A $40,000 Kitchen Remodel
How do you renovate an entire living space for what would cover only the cost of a typical custom kitchen’s cabinets? Wisely.
Kitchen-remodeling projects can be among the costliest to take on. Raleigh, N.C., homeowner Bryan Jones first started reining in costs by hiring architect Tina Govan to oversee his kitchen remodel. Govan suggested the Joneses could save money by removing walls to open the kitchen to adjacent dining and living areas rather than consider an addition. This step also improved traffic flow in the kitchen area. They also saved money by using moderately priced or refurbished materials. Govan emphasized the importance of a good lighting scheme that uses both natural and artificial sources; this kitchen has skylights and an assortment of undercabinet and hanging fixtures.
It’s a common scenario. A small house, perfect for young newlyweds, becomes cramped as their family grows. Finally the time comes — usually when kids are in the den crying amid a floor full of toys, dogs are knocking over their food bin, and spouses bump for the eighth time while making dinner — that a decision is made: “We need a bigger house!” Moving isn’t always an option, and building an addition is the fastest way to blow a modest budget. The best solution is to consider improving the existing layout, as was the case with the Joneses and their small kitchen.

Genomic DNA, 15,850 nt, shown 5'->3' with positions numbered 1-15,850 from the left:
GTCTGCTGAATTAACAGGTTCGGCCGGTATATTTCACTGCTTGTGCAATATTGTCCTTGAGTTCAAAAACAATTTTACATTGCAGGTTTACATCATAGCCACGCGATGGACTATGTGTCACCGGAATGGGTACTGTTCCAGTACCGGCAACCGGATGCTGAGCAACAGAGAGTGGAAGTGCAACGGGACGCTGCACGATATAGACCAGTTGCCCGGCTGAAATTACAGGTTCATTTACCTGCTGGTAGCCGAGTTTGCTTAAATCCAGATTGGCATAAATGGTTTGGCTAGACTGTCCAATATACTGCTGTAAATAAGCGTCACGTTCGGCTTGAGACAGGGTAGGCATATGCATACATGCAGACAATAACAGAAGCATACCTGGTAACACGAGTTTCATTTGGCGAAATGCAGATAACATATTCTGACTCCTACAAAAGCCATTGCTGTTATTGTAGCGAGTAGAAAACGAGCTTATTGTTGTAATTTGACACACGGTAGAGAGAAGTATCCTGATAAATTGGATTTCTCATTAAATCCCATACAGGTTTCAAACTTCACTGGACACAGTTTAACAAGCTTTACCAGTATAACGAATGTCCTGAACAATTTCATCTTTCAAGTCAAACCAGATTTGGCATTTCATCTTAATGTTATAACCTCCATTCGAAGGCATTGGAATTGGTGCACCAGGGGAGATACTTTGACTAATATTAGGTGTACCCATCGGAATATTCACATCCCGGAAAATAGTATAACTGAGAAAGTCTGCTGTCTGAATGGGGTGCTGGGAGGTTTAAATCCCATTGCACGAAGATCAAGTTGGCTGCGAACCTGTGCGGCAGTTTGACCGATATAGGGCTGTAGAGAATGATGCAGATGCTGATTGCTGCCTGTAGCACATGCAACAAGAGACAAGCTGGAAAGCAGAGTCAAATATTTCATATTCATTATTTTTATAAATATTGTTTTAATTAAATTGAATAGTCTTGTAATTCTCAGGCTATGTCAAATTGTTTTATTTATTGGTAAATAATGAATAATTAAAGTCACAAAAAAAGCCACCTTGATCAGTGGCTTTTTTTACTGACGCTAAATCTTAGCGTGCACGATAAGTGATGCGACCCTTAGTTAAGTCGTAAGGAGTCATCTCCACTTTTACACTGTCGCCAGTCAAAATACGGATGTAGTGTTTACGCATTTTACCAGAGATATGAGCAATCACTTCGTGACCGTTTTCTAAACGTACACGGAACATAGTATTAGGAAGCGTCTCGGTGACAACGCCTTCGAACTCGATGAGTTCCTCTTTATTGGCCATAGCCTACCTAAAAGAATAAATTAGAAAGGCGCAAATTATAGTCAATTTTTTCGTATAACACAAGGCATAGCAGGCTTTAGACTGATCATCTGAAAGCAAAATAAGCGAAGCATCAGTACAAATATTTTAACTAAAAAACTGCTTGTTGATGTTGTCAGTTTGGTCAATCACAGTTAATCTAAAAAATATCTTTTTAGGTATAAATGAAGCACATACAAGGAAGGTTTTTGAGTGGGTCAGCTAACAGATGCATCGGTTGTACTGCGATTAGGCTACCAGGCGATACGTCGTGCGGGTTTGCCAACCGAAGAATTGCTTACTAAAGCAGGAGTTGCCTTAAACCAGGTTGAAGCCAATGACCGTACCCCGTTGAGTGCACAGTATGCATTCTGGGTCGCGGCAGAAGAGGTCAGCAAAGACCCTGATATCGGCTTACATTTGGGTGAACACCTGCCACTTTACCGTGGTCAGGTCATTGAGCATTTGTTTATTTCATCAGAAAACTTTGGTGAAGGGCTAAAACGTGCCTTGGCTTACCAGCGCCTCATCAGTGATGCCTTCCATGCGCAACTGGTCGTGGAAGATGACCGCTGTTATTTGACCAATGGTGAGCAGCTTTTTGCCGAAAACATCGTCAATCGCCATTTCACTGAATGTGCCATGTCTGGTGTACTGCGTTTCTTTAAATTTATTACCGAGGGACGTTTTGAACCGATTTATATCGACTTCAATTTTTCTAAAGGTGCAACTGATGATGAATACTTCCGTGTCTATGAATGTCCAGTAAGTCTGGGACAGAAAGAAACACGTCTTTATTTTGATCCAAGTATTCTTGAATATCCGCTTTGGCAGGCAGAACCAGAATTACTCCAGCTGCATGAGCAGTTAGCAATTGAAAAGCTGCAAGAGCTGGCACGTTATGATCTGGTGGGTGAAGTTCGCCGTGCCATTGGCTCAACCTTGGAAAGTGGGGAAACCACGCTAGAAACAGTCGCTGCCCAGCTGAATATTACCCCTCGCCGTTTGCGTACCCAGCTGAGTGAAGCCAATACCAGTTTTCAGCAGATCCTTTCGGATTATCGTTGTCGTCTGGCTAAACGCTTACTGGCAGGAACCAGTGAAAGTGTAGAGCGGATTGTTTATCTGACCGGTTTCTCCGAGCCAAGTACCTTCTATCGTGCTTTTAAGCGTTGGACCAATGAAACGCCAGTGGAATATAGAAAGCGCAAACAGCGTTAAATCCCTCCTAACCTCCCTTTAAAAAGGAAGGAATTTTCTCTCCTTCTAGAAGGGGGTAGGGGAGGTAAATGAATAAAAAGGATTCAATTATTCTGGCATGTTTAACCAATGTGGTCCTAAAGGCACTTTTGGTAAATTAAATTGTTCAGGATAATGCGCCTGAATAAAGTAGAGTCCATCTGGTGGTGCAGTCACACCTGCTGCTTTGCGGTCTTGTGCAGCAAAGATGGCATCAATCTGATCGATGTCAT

Homeowner: Our kitchen was functional, but it felt small, especially when my wife and I tried to cook together. We wanted a kitchen that felt open and airy, and a space that would evoke a sense of calm.
Architect: The Joneses didn’t need more square footage, but they did need better use of the space they had. The kitchen was imprisoned in a box that separated the other areas of the house from each other. Freeing the kitchen from its walls made an enormous difference in how the space looked and felt.…